ARCHER, Circuit Judge.
Copelands' Enterprises, Inc. (Copelands) appeals from the final decision of the United States Patent and Trademark Office Trademark Trial and Appeal Board (TTAB or board) in Cancellation No. 16,128 and Opposition No. 75,373 (May 24, 1990). In these cases, the board granted the motion of CNV, Inc. (CNV) for summary judgment, holding that CNV had not "intend[ed] to deceive or mislead the public or the Office" by its "technically improper" use of a trademark registration notice (a circled "R" symbol), see 15 U.S.C. § 1111 (1988), in connection with the marks VUARNET and VUARNET FRANCE prior to their registration in the United States. We vacate and remand.
From 1979 until April 1986, Copelands' several retail sporting goods stores in the United States sold genuine VUARNET-brand sunglasses manufactured in France by Sporoptic Pouilloux, S.A. (Pouilloux). At first, the glasses were supplied to Copelands by Schwarz, CNV's predecessor, and from May 1981 until late 1982 by CNV. Copelands also purchased glasses from other sources when CNV was unable to satisfy its requirements. CNV advised Copelands in late 1982 that it would no longer supply VUARNET-brand sunglasses to Copelands and thereafter Copelands obtained VUARNET-brand sunglasses exclusively from other sources, one of which Copelands asserts represented itself to be an authorized distributor in the United States of VUARNET-brand sunglasses by Pouilloux.
On February 3, 1983, CNV's attorney, Michael Lindsey, notified Copelands by mail that (1) the VUARNET mark was registered in the United States for, among other things, sunglasses and other protective glasses, (2) CNV, as the exclusive owner of the VUARNET mark in the United States, had "the sole right to use and control the use of" that mark in connection with sunglasses, and (3) Copelands' unauthorized use of the VUARNET mark constituted trademark infringement. The letter further stated: "On behalf of our client, we hereby demand that you ... cease and desist from any further use of the `Vuarnet' mark ... in connection with the sale of sunglasses or other protective glasses."
Subsequently, Copelands determined that the VUARNET mark had not been registered in the United States but was then merely the subject of a pending application filed November 22, 1982, naming Pouilloux as applicant. In a letter dated February 23, 1983, Copelands' counsel notified Lindsey of the inaccuracies in his February 3 letter. Included in the Copelands letter were brochures and other sales materials distributed by CNV. These materials illustrated that CNV was using the circled "R" registration symbol with unregistered marks. CNV accompanied the unregistered VUARNET mark with the registration symbol, and in an unregistered V-shaped symbol incorporating the words VUARNET FRANCE (the VUARNET FRANCE mark), CNV accompanied the VUARNET portion of the mark with the registration symbol. The Copelands letter pointed to the legal basis for saying these practices were improper and could preclude registrations. A demand was made that CNV cease such improper use of the registration symbol. The letter stated:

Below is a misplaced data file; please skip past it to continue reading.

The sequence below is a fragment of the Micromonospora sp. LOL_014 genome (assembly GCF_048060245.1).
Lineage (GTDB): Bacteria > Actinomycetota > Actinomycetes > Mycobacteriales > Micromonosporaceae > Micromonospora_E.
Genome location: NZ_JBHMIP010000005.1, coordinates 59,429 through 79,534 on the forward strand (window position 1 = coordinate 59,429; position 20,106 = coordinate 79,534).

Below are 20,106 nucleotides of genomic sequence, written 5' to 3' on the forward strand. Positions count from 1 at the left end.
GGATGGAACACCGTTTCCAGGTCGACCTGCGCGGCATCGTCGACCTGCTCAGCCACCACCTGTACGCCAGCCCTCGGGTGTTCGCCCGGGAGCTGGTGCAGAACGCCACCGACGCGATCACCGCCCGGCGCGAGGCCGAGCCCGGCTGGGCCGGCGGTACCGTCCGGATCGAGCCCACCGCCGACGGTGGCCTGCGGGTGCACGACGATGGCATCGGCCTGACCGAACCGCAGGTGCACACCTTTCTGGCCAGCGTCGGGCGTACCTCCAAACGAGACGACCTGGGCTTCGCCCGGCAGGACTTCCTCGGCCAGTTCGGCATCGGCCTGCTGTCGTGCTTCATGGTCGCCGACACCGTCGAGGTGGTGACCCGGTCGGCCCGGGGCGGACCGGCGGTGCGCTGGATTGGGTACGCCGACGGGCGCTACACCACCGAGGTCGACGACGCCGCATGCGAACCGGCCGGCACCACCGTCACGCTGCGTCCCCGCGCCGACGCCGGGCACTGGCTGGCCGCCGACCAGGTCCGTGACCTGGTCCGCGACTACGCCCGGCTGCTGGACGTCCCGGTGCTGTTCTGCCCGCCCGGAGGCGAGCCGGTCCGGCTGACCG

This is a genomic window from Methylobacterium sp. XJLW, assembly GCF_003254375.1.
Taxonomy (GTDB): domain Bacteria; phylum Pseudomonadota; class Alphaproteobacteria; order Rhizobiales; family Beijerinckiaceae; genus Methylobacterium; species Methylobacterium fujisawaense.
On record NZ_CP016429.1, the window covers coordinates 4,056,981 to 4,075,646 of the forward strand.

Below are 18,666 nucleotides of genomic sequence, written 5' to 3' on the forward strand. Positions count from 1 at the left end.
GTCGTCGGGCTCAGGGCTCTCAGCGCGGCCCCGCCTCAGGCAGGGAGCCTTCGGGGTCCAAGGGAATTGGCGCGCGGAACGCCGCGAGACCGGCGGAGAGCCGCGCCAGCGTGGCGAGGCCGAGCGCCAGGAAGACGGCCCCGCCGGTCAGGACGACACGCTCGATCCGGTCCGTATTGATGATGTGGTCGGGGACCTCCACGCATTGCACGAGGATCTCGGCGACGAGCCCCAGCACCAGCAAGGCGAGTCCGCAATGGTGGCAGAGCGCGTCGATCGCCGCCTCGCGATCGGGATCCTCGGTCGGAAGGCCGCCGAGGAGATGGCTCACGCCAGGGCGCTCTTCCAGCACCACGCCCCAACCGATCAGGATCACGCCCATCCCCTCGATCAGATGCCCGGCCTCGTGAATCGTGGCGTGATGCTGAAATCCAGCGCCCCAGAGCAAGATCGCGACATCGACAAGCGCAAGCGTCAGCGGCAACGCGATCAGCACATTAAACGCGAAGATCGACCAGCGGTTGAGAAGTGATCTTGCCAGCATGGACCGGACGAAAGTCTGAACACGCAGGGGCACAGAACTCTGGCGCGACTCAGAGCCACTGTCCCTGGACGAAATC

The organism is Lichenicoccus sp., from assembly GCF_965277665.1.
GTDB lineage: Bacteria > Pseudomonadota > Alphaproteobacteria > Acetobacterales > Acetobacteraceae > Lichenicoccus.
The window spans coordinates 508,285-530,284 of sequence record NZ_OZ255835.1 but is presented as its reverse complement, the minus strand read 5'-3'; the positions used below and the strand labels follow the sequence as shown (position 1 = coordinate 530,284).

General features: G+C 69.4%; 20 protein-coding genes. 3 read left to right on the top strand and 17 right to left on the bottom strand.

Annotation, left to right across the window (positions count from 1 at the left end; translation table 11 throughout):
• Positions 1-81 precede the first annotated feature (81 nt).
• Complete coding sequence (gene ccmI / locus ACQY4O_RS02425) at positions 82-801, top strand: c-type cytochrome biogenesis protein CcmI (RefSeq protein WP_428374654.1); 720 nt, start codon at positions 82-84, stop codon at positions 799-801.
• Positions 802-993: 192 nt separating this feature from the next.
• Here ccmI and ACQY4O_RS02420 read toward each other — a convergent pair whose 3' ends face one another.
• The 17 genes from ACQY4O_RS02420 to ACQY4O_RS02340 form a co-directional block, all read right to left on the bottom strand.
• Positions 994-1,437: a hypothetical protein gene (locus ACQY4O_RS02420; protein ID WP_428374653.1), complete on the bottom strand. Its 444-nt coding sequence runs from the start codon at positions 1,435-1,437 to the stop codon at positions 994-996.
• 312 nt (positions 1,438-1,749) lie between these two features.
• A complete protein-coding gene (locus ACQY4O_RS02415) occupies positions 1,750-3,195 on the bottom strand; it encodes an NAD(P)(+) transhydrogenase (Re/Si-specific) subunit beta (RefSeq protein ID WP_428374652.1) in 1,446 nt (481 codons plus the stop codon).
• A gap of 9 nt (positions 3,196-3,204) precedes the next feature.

Although Lindsey sent Copelands' letter to CNV, CNV did not respond to that letter. CNV continued to accompany the unregistered VUARNET and VUARNET FRANCE marks with the registration symbol.
On December 31, 1986, Copelands filed a petition to cancel the registration of the VUARNET mark and an opposition to CNV's application for registration of the VUARNET FRANCE mark.
A. The issue before us in both proceedings is whether the board properly granted CNV's motion for summary judgment on Copelands' claim that CNV had misused the registration symbol. Summary judgment is appropriate when "there is no genuine issue as to any material fact and ... the moving party is entitled to a judgment as a matter of law." Fed.R.Civ.P. 56(c); SRI Int'l v. Matsushita Elec. Corp. of Am., 775 F.2d 1107, 1116, 227 USPQ 577, 581 (Fed.Cir.1985) (in banc). "The movant bears the burden of demonstrating absence of all genuine issues of material fact." SRI, 775 F.2d at 1116, 227 USPQ at 581; Armco, Inc. v. Cyclops Corp., 791 F.2d 147, 149, 229 USPQ 721, 722-23 (Fed.Cir. 1986).
B. The owner of a trademark registered in the United States may display with the mark a notice of that registration, such as the registration symbol consisting of "the letter R enclosed within a circle." 15 U.S.C. § 1111. The improper use of a registration notice in connection with an unregistered mark, if done with intent to deceive the purchasing public or others in the trade into believing that the mark is registered, is a ground for denying the registration of an otherwise registrable mark. See Federated Foods, Inc. v. Fort Howard Paper Co., 544 F.2d 1098, 1101, 192 USPQ 24, 27 (CCPA 1976); see also Johnson Controls, Inc. v. Concorde Battery Corp., 228 USPQ 39, 44 (TTAB 1985); Libbey-Owens-Ford Glass Co. v. Plastron, Inc., 80 USPQ 591, 592 (Comm'r Pat. 1949); Weil & Durrse v. United Piece Dye Works, 70 USPQ 36, 37 (Comm'r Pat.1946). In Johnson Controls, the board set forth its position as follows: